Tracking and monitoring

ACACS’ services, she says, center around a piece of proprietary software that allows the firm to track and monitor employees at a company and apply ACA regulations to that tracking and monitoring. This allows for the employer to “get out ahead of any potential financial surprise under the ACA.”

The data needed to ensure compliance doesn’t fit within one system, Tunney says. “It’s in a multitude of systems, including time and attendance, benefits, payroll and human resources. We work with clients to determine where that data is and pull it into the software so the software can develop management compliance reports.”

ACACS produces several management compliance reports, including:

  • Data quality management reports: “We know with the ACA that accuracy is key,” Tunney says. “We work with clients to make sure their source system has accurate information and I can tell you that every single client we have had to date has had some type of data quality issue.”
  • Health insurance eligibility: The software tracks and reports on employee eligibility for health insurance benefits.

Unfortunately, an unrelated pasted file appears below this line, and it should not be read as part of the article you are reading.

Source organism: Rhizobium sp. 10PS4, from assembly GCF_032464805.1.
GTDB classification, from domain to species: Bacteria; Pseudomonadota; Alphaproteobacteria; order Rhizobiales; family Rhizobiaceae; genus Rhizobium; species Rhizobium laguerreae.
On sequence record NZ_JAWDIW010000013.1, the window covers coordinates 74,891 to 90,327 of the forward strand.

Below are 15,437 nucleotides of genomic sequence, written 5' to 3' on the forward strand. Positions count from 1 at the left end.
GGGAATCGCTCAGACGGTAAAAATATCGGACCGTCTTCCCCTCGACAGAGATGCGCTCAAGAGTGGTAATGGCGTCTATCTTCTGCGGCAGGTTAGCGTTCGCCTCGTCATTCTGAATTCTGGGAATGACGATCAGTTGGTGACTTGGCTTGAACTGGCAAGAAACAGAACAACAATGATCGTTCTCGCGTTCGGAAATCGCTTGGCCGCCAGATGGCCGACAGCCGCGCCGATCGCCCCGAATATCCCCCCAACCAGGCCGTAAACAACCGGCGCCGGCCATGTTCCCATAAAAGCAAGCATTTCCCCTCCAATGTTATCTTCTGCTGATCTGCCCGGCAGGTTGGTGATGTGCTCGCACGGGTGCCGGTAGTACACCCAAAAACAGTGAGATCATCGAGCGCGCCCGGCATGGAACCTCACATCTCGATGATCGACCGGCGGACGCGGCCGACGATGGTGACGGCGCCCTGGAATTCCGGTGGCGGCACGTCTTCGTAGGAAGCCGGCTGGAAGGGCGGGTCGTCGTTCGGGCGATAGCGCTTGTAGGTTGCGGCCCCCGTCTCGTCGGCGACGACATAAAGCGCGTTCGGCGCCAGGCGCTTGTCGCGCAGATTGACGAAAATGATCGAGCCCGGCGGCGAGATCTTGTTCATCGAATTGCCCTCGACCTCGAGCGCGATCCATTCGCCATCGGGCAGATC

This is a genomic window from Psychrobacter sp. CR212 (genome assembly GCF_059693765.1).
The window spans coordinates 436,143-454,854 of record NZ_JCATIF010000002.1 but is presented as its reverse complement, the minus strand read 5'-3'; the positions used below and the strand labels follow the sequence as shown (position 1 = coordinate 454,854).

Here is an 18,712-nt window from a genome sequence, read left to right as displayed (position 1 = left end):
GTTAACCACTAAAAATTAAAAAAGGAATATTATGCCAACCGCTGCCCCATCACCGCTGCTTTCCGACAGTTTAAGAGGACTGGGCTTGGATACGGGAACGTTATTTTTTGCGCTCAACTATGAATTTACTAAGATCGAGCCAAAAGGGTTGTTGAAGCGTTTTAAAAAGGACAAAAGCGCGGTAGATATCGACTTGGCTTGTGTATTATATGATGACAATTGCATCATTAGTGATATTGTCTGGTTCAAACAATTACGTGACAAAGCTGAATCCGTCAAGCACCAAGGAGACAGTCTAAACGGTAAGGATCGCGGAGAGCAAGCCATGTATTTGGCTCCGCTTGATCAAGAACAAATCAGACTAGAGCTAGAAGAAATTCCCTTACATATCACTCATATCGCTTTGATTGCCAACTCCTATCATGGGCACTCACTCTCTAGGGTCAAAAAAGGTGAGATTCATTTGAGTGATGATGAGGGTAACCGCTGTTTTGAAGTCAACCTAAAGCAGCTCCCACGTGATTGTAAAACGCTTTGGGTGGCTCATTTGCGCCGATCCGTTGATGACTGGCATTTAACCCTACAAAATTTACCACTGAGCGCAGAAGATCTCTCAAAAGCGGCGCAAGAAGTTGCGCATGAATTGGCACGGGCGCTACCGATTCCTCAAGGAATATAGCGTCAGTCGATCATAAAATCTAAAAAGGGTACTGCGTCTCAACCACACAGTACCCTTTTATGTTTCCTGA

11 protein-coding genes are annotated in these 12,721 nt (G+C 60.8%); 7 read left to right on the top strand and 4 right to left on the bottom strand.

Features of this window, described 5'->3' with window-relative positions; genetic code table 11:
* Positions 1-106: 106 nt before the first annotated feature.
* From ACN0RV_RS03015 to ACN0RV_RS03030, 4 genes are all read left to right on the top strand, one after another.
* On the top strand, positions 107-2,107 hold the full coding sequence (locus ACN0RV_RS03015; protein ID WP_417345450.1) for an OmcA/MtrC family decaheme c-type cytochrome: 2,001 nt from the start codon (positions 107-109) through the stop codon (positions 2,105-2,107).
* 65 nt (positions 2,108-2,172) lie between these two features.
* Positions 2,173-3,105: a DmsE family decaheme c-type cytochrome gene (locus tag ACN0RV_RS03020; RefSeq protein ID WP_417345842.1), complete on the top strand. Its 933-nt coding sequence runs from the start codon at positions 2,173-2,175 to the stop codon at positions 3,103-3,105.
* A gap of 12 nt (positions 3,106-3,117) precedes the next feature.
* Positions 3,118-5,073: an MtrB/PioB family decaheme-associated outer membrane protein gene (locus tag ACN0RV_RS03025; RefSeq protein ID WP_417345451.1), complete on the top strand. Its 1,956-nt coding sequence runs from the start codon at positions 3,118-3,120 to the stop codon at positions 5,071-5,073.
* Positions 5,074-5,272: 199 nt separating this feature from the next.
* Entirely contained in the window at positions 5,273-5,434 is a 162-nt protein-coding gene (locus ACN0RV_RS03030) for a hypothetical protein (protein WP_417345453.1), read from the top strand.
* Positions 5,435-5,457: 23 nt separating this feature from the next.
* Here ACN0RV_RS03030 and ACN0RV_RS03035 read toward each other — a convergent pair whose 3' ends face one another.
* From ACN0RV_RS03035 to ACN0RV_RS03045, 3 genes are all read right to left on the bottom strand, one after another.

• Analysis on affordability: With this service, ACACS has the ability to model for an employer what affordability looks like or is projected to look like for an employee base. While not just an important tool for employers, Tunney says this service allows their adviser partners and their employer clients to have a “very important discussion about how to set a strategic employer contribution strategy.”

“Our services are not only helping employers to get ahead of any issues that potentially could affect them with penalties, but it’s also allowing the adviser to perform the role they have always performed, but at a higher level,” adds Straus.

‘Game plan change’